Beef producers in Scotland have welcomed moves to allow older cattle back into the food chain, describing it as a huge boost to the industry.
Scottish beef exports could resume late next year
The lifting of the BSE-related ban will pave the way for beef exports to resume late next year.
It was introduced eight years ago in response to the BSE crisis and stopped cattle over 30 months old from being slaughtered for human consumption.
BSE cases have reduced by 99% since the peak in the early 1990s.
Ministers now plan to remove the restriction providing a rigorous BSE testing system is put in place.
The Food Standards Agency recommended the move because of what it describes as the "very low risk to consumers and the effectiveness of other controls".
However, it is unlikely to happen before the second half of next year and export restrictions are not expected to be eased until later in 2005.
Health Minister Andy Kerr said: "Having weighed up all the factors and taken careful account of the advice of our experts, we now consider it appropriate to begin to move towards a system of BSE testing which will in due course replace the over 30 months rule."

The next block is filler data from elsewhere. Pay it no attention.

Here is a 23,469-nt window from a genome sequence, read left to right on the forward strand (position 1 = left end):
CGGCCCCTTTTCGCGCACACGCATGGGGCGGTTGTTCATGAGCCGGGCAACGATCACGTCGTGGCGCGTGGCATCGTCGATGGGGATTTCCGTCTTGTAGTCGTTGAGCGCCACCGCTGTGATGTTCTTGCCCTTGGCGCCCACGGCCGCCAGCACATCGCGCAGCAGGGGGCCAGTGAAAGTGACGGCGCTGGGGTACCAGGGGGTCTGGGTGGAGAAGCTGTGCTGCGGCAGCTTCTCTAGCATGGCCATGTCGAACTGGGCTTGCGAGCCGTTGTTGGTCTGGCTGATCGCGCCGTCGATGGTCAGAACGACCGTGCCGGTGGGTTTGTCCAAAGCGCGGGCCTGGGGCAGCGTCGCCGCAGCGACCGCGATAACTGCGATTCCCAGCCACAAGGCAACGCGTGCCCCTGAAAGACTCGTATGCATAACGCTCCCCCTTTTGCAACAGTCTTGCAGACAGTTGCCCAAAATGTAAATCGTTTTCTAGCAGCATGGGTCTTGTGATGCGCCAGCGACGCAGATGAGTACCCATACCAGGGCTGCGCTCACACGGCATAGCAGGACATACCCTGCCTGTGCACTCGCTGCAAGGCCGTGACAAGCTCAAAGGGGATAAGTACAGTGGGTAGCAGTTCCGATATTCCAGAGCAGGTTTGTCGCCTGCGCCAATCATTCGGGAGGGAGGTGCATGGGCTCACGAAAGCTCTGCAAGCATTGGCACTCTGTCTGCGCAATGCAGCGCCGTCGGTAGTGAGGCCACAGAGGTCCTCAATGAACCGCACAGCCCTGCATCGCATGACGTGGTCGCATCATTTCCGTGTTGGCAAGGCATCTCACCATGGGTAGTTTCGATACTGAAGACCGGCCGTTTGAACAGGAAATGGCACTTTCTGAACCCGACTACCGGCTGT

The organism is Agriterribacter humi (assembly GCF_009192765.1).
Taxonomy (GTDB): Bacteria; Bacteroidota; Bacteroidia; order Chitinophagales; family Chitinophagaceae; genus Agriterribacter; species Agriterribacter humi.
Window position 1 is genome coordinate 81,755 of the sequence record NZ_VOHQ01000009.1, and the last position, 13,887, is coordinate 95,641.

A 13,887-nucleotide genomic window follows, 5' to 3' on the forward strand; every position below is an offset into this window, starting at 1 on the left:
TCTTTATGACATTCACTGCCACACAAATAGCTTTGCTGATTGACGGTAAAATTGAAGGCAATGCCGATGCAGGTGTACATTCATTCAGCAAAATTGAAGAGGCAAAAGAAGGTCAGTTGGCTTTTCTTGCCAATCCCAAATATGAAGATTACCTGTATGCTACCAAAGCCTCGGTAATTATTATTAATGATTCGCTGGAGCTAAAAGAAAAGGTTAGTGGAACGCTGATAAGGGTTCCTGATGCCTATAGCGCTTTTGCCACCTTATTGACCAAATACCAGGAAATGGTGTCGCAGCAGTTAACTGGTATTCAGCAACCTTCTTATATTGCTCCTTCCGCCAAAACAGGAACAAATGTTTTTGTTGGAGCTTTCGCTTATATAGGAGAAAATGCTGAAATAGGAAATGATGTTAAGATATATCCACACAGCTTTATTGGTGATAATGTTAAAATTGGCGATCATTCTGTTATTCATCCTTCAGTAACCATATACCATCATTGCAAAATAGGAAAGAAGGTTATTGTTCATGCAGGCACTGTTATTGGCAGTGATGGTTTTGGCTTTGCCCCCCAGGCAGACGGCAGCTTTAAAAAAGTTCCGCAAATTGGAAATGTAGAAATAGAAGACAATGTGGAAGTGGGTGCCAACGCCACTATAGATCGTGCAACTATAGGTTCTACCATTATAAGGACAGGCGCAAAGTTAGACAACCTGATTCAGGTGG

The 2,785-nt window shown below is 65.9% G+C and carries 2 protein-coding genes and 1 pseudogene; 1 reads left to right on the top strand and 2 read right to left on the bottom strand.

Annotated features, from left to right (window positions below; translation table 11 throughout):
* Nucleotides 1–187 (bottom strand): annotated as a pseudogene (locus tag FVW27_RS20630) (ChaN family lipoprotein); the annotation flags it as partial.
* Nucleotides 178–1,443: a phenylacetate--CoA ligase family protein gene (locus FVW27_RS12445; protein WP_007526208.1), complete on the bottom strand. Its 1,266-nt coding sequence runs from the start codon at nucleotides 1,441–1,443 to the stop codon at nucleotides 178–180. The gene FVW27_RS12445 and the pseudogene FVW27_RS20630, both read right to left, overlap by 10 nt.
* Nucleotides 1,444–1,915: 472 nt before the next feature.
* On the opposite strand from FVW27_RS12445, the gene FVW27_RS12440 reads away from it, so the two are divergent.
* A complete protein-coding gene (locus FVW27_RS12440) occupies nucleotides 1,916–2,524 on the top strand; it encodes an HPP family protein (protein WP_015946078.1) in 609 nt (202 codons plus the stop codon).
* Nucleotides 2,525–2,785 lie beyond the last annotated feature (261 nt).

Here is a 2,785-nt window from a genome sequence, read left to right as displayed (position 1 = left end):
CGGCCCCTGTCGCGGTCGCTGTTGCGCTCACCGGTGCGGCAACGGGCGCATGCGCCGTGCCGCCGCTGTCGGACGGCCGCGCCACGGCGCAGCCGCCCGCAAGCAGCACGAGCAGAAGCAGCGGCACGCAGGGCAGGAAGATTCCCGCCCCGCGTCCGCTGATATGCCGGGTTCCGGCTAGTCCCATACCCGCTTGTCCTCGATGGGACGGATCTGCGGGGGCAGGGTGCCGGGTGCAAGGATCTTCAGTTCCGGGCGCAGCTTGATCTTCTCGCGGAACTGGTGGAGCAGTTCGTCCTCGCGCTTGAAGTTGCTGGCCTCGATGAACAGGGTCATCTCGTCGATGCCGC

Rural Development Minister Ross Finnie said: "It is encouraging that the BSE epidemic in cattle has declined to its current low level, but we must remain
vigilant and ensure that strict controls remain in place."
Liberal Democrat MSP George Lyon, a former president of the National Farmers' Union in Scotland, called it a "significant" step.
He said: "The unilateral ending of the scheme being advocated by the SNP was never credible and would have done little to build vital consumer confidence
at home or abroad."
But Scottish National Party rural affairs spokesman Richard Lochhead replied: "The SNP has been campaigning hard for this decision.
"The next stage is for Scottish ministers to put in place all the necessary measures that must be taken to ensure that Scotland's beef exports markets can
be reopened as soon as possible.
"Demand for Scots beef has not diminished and customers throughout Europe are crying out for Scots supplies."